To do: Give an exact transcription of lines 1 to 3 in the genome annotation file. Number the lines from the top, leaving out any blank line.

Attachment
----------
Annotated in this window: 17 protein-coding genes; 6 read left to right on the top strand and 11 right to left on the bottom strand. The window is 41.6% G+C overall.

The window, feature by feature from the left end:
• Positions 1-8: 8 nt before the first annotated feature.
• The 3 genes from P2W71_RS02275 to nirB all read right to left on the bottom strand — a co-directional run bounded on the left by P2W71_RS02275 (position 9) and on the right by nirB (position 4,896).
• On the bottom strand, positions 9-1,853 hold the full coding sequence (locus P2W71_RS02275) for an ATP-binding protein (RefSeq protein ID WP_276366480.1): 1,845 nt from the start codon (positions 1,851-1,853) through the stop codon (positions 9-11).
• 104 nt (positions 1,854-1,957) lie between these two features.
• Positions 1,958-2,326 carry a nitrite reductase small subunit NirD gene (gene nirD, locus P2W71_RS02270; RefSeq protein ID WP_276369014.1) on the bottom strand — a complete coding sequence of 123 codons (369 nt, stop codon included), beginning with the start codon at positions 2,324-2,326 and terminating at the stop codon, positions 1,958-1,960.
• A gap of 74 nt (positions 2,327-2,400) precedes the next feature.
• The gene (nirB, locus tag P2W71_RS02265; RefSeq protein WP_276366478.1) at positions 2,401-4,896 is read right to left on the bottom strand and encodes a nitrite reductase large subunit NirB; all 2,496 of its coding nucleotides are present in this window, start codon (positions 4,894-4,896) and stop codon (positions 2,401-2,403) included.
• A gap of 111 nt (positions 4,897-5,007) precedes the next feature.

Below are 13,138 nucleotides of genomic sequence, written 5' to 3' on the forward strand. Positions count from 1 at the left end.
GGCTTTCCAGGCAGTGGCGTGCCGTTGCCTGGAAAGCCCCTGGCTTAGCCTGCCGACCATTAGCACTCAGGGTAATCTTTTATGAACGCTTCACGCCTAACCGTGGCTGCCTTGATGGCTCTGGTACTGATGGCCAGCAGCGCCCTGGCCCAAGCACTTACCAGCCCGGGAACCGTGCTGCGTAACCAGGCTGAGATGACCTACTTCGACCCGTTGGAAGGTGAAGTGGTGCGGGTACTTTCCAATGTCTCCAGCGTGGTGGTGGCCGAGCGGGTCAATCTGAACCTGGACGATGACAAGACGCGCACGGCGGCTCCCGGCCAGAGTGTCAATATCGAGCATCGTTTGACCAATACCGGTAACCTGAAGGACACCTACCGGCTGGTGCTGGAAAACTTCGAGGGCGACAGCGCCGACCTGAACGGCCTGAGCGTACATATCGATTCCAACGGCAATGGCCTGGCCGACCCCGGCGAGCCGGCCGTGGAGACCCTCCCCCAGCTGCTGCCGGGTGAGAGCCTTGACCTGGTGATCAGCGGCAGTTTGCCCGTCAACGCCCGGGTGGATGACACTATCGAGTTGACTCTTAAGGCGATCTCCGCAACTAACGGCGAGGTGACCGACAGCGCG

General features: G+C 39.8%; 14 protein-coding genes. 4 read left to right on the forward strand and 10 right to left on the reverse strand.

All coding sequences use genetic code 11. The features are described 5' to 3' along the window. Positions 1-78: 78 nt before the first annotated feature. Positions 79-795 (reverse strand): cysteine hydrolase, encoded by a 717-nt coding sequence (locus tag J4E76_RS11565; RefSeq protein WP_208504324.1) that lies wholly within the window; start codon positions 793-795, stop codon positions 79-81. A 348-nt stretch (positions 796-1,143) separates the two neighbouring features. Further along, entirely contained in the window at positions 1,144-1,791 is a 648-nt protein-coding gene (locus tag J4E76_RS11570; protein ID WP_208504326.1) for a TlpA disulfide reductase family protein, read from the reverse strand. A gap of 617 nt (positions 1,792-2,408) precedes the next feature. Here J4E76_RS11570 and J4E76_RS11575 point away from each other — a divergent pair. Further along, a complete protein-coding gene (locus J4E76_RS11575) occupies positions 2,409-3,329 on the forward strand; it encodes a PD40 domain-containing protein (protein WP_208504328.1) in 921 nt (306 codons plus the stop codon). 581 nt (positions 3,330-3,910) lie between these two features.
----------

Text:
Annotated in this window: 17 protein-coding genes; 6 read left to right on the top strand and 11 right to left on the bottom strand. The window is 41.6% G+C overall.

The window, feature by feature from the left end:
• Positions 1-8: 8 nt before the first annotated feature.